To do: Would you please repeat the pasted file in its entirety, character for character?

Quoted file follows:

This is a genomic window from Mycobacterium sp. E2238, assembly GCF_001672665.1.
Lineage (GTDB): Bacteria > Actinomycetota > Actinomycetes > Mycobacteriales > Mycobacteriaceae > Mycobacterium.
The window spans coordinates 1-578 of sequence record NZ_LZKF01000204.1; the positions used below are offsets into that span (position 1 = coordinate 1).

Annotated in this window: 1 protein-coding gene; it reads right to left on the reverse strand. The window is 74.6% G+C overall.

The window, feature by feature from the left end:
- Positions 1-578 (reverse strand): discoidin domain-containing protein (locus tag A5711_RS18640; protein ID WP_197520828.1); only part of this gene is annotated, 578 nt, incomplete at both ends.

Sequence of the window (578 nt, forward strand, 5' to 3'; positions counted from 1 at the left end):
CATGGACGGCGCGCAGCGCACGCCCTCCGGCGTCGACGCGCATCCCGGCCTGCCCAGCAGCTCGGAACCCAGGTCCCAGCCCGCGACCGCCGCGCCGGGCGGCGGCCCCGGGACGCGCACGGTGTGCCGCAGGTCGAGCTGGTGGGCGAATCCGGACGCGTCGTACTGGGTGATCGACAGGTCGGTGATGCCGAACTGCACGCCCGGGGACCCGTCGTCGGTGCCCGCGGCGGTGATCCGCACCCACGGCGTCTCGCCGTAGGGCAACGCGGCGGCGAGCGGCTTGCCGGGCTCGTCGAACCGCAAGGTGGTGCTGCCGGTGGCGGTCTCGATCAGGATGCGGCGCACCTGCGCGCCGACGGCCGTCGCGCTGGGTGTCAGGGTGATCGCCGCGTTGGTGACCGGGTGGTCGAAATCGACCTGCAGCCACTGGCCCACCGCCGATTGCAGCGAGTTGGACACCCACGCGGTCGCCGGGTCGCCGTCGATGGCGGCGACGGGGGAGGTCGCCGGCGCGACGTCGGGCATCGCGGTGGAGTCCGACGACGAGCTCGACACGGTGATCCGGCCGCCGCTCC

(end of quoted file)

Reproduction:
This is a genomic window from Mycobacterium sp. E2238, assembly GCF_001672665.1.
Lineage (GTDB): Bacteria > Actinomycetota > Actinomycetes > Mycobacteriales > Mycobacteriaceae > Mycobacterium.
The window spans coordinates 1-578 of sequence record NZ_LZKF01000204.1; the positions used below are offsets into that span (position 1 = coordinate 1).

Annotated in this window: 1 protein-coding gene; it reads right to left on the reverse strand. The window is 74.6% G+C overall.

The window, feature by feature from the left end:
- Positions 1-578 (reverse strand): discoidin domain-containing protein (locus tag A5711_RS18640; protein ID WP_197520828.1); only part of this gene is annotated, 578 nt, incomplete at both ends.

Sequence of the window (578 nt, forward strand, 5' to 3'; positions counted from 1 at the left end):
CATGGACGGCGCGCAGCGCACGCCCTCCGGCGTCGACGCGCATCCCGGCCTGCCCAGCAGCTCGGAACCCAGGTCCCAGCCCGCGACCGCCGCGCCGGGCGGCGGCCCCGGGACGCGCACGGTGTGCCGCAGGTCGAGCTGGTGGGCGAATCCGGACGCGTCGTACTGGGTGATCGACAGGTCGGTGATGCCGAACTGCACGCCCGGGGACCCGTCGTCGGTGCCCGCGGCGGTGATCCGCACCCACGGCGTCTCGCCGTAGGGCAACGCGGCGGCGAGCGGCTTGCCGGGCTCGTCGAACCGCAAGGTGGTGCTGCCGGTGGCGGTCTCGATCAGGATGCGGCGCACCTGCGCGCCGACGGCCGTCGCGCTGGGTGTCAGGGTGATCGCCGCGTTGGTGACCGGGTGGTCGAAATCGACCTGCAGCCACTGGCCCACCGCCGATTGCAGCGAGTTGGACACCCACGCGGTCGCCGGGTCGCCGTCGATGGCGGCGACGGGGGAGGTCGCCGGCGCGACGTCGGGCATCGCGGTGGAGTCCGACGACGAGCTCGACACGGTGATCCGGCCGCCGCTCC